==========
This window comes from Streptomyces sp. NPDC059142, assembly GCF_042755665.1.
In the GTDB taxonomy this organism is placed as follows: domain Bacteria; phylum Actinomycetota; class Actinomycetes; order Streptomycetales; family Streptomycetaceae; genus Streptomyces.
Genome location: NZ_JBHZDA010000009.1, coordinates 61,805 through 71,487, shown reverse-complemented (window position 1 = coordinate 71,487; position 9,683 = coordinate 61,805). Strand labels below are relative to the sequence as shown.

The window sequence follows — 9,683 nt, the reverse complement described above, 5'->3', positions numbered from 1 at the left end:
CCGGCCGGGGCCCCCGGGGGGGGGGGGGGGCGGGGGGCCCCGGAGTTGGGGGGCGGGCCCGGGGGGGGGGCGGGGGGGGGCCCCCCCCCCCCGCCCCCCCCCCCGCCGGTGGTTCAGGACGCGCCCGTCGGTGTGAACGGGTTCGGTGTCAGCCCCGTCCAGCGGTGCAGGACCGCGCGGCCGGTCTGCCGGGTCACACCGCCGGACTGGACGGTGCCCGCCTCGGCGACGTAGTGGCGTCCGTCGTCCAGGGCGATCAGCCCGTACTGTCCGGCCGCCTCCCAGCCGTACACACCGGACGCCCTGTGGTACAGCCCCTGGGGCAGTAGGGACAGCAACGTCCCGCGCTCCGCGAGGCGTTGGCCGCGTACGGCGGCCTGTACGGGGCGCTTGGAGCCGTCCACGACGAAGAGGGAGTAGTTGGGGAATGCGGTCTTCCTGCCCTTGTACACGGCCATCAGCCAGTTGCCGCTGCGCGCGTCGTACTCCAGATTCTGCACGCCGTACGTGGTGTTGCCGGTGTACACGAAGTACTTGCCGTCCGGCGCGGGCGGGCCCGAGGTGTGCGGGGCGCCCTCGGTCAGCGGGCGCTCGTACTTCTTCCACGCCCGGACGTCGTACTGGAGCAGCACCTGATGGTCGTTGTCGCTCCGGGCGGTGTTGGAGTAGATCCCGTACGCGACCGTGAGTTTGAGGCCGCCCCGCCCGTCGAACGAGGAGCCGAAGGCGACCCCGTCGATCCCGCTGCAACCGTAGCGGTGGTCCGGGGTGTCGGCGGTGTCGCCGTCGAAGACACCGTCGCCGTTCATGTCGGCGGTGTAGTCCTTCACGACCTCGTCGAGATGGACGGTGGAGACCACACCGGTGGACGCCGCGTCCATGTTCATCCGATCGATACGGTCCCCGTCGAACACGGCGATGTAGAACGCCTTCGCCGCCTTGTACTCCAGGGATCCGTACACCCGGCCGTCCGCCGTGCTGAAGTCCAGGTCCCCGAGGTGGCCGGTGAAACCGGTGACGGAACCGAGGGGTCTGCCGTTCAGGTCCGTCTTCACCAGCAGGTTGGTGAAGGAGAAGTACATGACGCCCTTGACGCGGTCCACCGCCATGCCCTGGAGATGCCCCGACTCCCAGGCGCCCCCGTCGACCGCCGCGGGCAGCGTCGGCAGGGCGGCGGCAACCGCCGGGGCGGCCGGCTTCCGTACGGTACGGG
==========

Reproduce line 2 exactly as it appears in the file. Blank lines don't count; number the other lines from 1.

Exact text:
In the GTDB taxonomy this organism is placed as follows: domain Bacteria; phylum Actinomycetota; class Actinomycetes; order Streptomycetales; family Streptomycetaceae; genus Streptomyces.